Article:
THR: Why is Tribe a good documentary subject?
Rapaport: Well, first, there’s never been a formal, proper independently-made documentary about a hip-hop group. They were one of the first acts to seamlessly use elements of jazz—taking the records that were in their parents’ record collection and putting them in hip-hop. There was a consciousness without being overbearing and fun and innocence, at the same time Public Enemy was out. Tribe’s music had inclusiveness. It was definitely soulful, black music, but it was for everybody.
THR: You’ve said this process caused you a lot of anxiety. What was the scariest part?
Rapaport: [Laughs] When I had the green light and all the elements were laid out I thought, ‘Oh s—-, I have to really make this happen.’ I have such respect for Tribe and so do the fans. I really didn’t want to f—- this up.
THR: Were there specific music documentaries you turned to for inspiration?
Rapaport: Absolutely. Gimme Shelter. The documentary, Jimi Hendrix. The concert footage in Dave Chapelle's Block Party was amazing. Anvil was one I liked and Wilco's I Am Trying to Break Your Heart.
THR: To whom did you have to pitch the project initially?
Rapaport: I personally financed this movie out of my own pocket, so the only people I had to pitch was the group. I approached Q-Tip first because I knew him.
THR: Last December Q-Tip went public with his concerns about the film. What was he most worried about?
Rapaport: It’s hard for me to say. He cares a lot about the film and I know he cares a lot about the legacy of Tribe. I think it kind of became a reality like, ‘Oh shit this is coming out.’ But we’ve gotten passed that. They do have a lot of opinions though, trust me. My big question to answer as a director was: Will a Tribe Called Quest make more music? That was sort of my mission statement throughout the film.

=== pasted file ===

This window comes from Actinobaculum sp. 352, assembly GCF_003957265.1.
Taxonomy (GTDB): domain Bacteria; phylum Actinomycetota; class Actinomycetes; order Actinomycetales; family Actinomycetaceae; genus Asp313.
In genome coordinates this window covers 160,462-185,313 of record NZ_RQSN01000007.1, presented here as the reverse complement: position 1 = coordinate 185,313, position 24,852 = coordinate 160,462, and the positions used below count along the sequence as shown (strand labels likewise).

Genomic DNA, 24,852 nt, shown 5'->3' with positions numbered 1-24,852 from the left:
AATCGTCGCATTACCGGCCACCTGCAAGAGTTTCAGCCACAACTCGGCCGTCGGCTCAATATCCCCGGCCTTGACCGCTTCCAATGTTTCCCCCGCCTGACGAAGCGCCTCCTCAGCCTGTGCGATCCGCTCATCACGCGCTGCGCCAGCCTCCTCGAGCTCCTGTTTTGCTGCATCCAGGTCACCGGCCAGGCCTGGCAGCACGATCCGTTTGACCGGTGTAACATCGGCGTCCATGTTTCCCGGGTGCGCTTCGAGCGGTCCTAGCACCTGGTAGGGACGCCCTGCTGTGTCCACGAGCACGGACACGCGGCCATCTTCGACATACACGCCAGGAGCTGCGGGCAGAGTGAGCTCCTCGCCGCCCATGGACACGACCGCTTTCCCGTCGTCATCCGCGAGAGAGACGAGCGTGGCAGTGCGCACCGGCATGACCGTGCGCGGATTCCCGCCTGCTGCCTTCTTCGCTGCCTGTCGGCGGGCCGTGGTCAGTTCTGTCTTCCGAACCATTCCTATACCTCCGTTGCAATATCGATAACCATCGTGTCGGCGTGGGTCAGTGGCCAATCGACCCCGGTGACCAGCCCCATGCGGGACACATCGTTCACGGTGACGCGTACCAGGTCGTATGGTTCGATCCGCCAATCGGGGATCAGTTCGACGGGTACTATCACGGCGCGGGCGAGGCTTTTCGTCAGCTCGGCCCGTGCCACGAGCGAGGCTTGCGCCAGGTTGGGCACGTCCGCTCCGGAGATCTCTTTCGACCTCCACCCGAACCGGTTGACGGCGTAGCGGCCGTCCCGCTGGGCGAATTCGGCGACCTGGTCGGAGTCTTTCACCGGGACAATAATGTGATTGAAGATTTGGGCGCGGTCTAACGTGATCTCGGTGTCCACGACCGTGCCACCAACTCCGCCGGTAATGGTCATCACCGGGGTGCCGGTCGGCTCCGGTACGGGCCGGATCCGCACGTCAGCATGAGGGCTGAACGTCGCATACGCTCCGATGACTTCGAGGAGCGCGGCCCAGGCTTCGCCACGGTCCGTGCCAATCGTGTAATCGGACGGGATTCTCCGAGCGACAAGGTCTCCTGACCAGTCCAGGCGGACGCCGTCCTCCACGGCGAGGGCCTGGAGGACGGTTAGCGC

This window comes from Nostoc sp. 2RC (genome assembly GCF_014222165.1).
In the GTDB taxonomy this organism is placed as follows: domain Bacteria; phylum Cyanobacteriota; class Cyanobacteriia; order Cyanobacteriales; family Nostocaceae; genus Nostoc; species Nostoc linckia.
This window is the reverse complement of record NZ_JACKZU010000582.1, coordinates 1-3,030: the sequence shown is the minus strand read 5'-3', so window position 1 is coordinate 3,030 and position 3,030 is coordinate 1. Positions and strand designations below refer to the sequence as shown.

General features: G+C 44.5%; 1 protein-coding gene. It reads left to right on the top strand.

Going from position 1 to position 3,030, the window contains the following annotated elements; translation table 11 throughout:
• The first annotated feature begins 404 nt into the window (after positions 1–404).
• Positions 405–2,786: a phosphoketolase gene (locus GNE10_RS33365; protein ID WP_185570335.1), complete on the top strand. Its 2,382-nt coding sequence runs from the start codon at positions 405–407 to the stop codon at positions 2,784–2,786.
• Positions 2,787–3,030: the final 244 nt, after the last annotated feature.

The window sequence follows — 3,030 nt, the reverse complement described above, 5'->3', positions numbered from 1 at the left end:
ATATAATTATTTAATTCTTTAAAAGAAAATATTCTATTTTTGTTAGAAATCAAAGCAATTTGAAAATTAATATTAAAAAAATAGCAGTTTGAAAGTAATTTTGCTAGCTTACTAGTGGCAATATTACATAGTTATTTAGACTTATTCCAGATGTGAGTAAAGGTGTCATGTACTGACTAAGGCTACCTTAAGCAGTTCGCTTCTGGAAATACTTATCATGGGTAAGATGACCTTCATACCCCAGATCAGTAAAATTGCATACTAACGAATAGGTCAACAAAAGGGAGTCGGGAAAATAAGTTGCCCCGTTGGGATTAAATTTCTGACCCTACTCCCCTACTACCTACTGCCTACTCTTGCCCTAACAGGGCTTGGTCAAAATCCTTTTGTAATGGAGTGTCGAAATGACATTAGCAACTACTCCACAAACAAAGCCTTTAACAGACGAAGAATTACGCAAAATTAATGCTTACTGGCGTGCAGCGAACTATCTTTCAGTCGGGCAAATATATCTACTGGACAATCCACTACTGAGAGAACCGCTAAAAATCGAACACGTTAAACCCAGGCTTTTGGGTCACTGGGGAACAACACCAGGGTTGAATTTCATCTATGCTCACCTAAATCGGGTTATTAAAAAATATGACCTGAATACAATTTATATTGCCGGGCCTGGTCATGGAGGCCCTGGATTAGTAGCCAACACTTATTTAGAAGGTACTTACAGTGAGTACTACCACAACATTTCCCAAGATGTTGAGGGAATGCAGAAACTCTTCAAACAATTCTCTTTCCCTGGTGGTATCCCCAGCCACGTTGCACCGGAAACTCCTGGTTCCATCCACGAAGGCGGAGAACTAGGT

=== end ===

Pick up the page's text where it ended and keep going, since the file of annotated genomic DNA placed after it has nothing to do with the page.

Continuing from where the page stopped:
THR: Are you able to answer that question in the movie?
Rapaport: Yeah, we are able to answer it. You got to see it though. I got to leave some cliffhangers.
THR: You’ve had a long relationship with Sundance. How does it feel to be back here in your film-directing debut?
Rapaport: The first time I ever saw myself in a movie was at the premiere screening of Zebrahead in 1992 at Sundance. It changed the course of my life. So to be here as a director 19 years later is truly an honor. My personal goal for Beats was we had to premiere at Sundance. I have a very sentimental connection to the festival.
THR: What do you remember about your first Sundance?
Rapaport: I met Quentin Tarantino at the Reservoir Dogs premiere. I was also at a midnight screening of Kids, sitting right in front of Harvey Weinstein. It was a big year for independent film. Sitting in the movie theater and listening to all these filmmakers talk about how they were paying for things with their credit card, “I made this movie for $7,000” and “I quit my job for this movie” or “I mortgaged my house to make this movie.” That was the way to me that you had to get a movie made. You had to sacrifice personal things. You had to fight. You had to believe. It had to be a f—-ing war to get a movie made, and to me that is what Sundance is all about.
THR: And almost two decades later, it’s just as bloody a war.
Rapaport: I think it’s even gotten harder now. Who the f—- is going to buy one of these rinky-dink little movies? If you are going to make a passion project, it’s going to be a bloodbath. There is no way around it.
THR: Do you have any advice for young talent debuting at the festival this year?
Rapaport: I would say enjoy it, write in your diary about it, be proud of it and soak up all the hoopla. I will never forget the first time that someone recognized me on the street was at Sundance. Now when people are like, “Isn’t that annoying?” I’m like, “Hell no!” After doing this as long as I have, if no one recognized me, I’d be f—-ed.